Inland, French farmers had hedgerows surrounding their fields. These hedgerows were so thick in places that special plows had to be put on Allied tanks to break through them. Everywhere the farms showed the devastation of this war. Not much was left — even the farmhouses had been set on fire by the Germans in order to light up the sky so they could shoot incoming Allied paratroopers.

Inland, the Germans were in danger of being surrounded. History books make a lot out of the fact that as many as 50,000 German soldiers escaped through what was known as the Falaise Gap. Critics site this as a huge failure. However, in trying to escape, the German Army had some 30,000 soldiers killed and 92,000 captured. Knowing that, it’s hard to find any victory for the Germans. As they retreated through a narrow valley, Allied guns lined up along the escape route slaughtering the soldiers and destroying hundreds of German vehicles, even many of those with large white flags of surrender. Long columns of German guns and equipment pulled by horses were strafed by machine-gun fire from Allied planes. I don’t know if there’s any record of how many horses were killed escaping the Normandy area, but it must have been in the thousands. Many American soldiers felt a deep sorrow and pity for these animals because they knew horses were innocent casualties of this war.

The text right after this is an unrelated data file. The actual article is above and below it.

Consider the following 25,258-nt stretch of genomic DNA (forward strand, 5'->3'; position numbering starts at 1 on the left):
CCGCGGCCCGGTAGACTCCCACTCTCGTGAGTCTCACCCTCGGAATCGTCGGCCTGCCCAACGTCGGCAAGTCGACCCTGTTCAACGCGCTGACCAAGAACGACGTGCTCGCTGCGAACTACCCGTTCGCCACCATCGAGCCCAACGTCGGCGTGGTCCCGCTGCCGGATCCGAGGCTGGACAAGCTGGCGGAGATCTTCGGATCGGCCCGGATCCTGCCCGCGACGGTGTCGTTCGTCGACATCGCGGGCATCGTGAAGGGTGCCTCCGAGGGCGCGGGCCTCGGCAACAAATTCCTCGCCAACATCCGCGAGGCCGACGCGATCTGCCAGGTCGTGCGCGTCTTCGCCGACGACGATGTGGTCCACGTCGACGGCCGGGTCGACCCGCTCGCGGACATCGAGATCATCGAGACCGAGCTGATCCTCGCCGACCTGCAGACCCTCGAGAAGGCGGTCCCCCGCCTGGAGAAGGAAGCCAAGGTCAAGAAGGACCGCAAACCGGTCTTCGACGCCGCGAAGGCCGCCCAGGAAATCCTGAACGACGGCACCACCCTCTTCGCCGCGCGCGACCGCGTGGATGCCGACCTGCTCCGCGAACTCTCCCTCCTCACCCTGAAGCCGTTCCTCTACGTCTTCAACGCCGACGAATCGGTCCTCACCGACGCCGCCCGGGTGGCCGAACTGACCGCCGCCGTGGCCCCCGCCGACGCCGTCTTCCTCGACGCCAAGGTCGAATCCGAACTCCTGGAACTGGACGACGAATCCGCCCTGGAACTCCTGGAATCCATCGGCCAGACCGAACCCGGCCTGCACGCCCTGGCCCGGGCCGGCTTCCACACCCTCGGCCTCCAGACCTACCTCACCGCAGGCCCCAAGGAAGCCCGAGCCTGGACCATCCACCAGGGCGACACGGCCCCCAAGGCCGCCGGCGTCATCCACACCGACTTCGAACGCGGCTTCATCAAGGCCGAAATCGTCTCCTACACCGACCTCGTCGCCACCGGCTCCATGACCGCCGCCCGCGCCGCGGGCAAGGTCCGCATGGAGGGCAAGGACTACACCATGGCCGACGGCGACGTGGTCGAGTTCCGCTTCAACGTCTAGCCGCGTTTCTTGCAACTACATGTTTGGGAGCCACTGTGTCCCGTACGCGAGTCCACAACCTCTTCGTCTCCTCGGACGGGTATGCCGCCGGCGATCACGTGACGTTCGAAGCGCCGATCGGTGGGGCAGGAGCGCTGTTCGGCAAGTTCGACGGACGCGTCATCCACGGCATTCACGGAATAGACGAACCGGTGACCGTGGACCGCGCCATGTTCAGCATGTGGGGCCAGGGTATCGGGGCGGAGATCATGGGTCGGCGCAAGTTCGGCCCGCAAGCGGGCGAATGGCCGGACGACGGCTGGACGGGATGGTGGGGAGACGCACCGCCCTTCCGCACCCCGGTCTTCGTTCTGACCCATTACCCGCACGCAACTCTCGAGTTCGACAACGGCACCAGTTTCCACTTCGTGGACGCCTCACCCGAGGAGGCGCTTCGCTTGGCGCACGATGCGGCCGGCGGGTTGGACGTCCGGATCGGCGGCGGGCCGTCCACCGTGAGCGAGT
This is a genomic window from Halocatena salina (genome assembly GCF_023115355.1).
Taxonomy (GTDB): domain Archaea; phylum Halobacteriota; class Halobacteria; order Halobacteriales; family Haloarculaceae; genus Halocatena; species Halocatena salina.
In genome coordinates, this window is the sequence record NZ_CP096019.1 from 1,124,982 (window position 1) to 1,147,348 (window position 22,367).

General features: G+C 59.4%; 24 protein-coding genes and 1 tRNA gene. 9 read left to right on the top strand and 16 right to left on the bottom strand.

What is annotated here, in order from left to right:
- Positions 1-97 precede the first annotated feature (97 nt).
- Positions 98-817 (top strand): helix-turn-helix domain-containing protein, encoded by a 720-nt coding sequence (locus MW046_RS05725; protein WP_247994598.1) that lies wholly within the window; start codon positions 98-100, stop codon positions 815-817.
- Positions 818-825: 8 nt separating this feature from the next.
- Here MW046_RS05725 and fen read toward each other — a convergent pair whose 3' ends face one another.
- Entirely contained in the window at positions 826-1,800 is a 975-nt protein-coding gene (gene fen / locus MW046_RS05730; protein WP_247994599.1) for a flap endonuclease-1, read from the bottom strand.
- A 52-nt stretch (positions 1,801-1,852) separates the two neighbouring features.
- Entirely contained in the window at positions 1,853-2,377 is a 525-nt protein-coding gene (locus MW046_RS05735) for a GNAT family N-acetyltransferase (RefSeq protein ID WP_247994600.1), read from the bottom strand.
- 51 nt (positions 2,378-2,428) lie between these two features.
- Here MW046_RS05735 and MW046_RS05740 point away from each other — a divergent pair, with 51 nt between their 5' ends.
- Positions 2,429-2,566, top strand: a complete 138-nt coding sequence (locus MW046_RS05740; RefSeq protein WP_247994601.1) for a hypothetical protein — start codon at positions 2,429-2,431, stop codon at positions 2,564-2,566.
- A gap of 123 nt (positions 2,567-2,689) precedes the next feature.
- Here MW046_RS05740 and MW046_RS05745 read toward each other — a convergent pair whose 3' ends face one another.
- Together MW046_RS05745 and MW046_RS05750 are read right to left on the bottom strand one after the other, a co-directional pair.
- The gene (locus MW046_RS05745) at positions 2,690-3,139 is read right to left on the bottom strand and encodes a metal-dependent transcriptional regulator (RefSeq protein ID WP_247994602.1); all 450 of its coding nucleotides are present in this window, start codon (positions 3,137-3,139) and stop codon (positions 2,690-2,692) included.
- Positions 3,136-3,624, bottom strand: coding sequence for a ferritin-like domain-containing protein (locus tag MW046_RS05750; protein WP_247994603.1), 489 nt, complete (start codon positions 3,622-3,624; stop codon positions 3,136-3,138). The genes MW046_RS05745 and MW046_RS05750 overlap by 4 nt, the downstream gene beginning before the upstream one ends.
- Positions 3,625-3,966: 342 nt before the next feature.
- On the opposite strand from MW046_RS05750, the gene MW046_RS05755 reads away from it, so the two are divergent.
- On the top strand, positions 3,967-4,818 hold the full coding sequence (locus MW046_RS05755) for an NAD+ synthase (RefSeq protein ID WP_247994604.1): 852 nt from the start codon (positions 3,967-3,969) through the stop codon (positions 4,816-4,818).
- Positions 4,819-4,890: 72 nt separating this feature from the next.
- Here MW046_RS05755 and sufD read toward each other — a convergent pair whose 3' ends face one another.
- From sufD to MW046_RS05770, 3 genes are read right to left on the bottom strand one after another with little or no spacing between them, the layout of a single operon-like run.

Reporter Andy Rooney, who witnessed the slaughter at the Falaise Gap, or Falaise Trap, as he called it, wrote the slaughter there was much worse for the Germans than what the carnage was for the Allies at the D-Day beachhead invasion at Normandy. The 40 German divisions that had defended the Normandy area were now in retreat and disarray.

Meanwhile, the Allies purposefully left a gap in their forces so that they would not shoot each other. Orders were to keep the gap open. General Patton “found” this gap and had his newly formed Third Army race through it. As Patton’s Army raced through the lightly defended areas of France, he claimed he was following the blitzkrieg (lightning war) methods used by the Germans to conquer France. Actually, he was avoiding conflict wherever possible so that he would reach Berlin first and have the glory of capturing the German capitol. Knowing that Patton’s small army would be annihilated if they attempted taking Berlin on their own, General Eisenhower simply cutoff Patton’s supplies, causing his army to grind to a halt. Besides, the Russian leader, Joseph Stalin, also wanted the glory. The Allies already had plans for dividing the city, and so, Eisenhower reasoned, why not let the Russians be the ones to die capturing it?